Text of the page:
I ask Quan if the films helped with the assimilation process, as they do for many first-generation children in America, and maybe even sparked that first acting instinct. But he shakes his head. “When we came to the US, we were heavily in debt, so we didn’t have the luxury of going to the movies,” he explains. What Quan recalls is everyone at home huddled around the 13-inch TV to watch Hong Kong classics – making Jackie Chan, Sammo Hung and Chow Yun-Fat his most formative influences. “I don’t think I saw a single American film until I got the part Indiana Jones,‘ he muses. “Acting wasn’t even on the horizon or in my vibe.”

To Temple of Death and 1985s the goonies, For which executive producer Steven Spielberg all but ditched Quan’s role as Data, Quan discovered acting as a unique place – sometimes literally about a full-size pirate ship – for play and escapism. He credits the adults he has worked with for creating this space in awe: “I was so protected. I got to be a kid.” He quickly decided that acting was his calling. “I thought the path would be so easy,” says Quan. “But boy, was I wrong.”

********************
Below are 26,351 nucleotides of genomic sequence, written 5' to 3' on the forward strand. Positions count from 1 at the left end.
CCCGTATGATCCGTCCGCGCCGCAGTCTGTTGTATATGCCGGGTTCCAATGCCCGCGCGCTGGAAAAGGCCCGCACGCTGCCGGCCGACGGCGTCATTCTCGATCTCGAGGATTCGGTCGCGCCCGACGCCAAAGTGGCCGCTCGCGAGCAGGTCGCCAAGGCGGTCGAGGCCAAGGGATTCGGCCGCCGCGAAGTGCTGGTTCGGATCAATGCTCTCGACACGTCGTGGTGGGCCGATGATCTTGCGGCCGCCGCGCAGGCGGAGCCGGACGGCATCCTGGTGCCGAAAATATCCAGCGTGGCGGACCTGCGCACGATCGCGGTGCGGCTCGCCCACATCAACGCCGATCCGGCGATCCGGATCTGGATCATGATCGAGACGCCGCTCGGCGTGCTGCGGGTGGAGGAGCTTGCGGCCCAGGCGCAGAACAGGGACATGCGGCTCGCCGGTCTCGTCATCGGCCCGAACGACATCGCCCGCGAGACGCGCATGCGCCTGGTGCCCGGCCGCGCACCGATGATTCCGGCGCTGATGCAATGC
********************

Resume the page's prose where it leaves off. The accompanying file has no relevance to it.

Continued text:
In the period between 1984 Indiana Jones and the Temple of Doom and everything everywhere at once Quan often answered the question, “How come you’re not acting anymore?”MOVIESTORE COLLECTION/ALAMY.